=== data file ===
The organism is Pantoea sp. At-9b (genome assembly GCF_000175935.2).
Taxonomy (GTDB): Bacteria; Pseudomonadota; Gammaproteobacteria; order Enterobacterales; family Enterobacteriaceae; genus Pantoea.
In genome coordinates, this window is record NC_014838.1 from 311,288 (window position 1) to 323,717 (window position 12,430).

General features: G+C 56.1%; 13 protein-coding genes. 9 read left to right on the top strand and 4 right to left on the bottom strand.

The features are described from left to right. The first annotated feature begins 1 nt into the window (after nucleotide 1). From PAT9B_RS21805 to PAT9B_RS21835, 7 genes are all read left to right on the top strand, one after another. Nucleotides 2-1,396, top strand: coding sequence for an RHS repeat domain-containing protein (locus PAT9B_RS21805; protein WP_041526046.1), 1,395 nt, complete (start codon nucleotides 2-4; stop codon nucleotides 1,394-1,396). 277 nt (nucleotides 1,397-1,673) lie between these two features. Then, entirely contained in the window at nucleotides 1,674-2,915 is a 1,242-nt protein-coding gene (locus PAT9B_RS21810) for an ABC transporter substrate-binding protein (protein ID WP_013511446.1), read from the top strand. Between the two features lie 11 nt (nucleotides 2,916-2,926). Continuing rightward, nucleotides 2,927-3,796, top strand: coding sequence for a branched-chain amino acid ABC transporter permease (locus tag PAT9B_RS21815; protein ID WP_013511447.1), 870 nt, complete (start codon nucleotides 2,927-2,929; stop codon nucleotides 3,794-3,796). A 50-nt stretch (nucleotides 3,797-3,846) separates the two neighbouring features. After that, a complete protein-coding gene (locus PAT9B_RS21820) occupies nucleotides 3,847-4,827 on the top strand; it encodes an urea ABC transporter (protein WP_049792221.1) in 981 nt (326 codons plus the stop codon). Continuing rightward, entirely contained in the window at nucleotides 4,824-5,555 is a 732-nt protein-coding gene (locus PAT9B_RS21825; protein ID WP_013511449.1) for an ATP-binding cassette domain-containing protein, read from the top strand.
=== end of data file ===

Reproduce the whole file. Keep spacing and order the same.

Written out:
The organism is Pantoea sp. At-9b (genome assembly GCF_000175935.2).
Taxonomy (GTDB): Bacteria; Pseudomonadota; Gammaproteobacteria; order Enterobacterales; family Enterobacteriaceae; genus Pantoea.
In genome coordinates, this window is record NC_014838.1 from 311,288 (window position 1) to 323,717 (window position 12,430).

General features: G+C 56.1%; 13 protein-coding genes. 9 read left to right on the top strand and 4 right to left on the bottom strand.

The features are described from left to right. The first annotated feature begins 1 nt into the window (after nucleotide 1). From PAT9B_RS21805 to PAT9B_RS21835, 7 genes are all read left to right on the top strand, one after another. Nucleotides 2-1,396, top strand: coding sequence for an RHS repeat domain-containing protein (locus PAT9B_RS21805; protein WP_041526046.1), 1,395 nt, complete (start codon nucleotides 2-4; stop codon nucleotides 1,394-1,396). 277 nt (nucleotides 1,397-1,673) lie between these two features. Then, entirely contained in the window at nucleotides 1,674-2,915 is a 1,242-nt protein-coding gene (locus PAT9B_RS21810) for an ABC transporter substrate-binding protein (protein ID WP_013511446.1), read from the top strand. Between the two features lie 11 nt (nucleotides 2,916-2,926). Continuing rightward, nucleotides 2,927-3,796, top strand: coding sequence for a branched-chain amino acid ABC transporter permease (locus tag PAT9B_RS21815; protein ID WP_013511447.1), 870 nt, complete (start codon nucleotides 2,927-2,929; stop codon nucleotides 3,794-3,796). A 50-nt stretch (nucleotides 3,797-3,846) separates the two neighbouring features. After that, a complete protein-coding gene (locus PAT9B_RS21820) occupies nucleotides 3,847-4,827 on the top strand; it encodes an urea ABC transporter (protein WP_049792221.1) in 981 nt (326 codons plus the stop codon). Continuing rightward, entirely contained in the window at nucleotides 4,824-5,555 is a 732-nt protein-coding gene (locus PAT9B_RS21825; protein ID WP_013511449.1) for an ATP-binding cassette domain-containing protein, read from the top strand.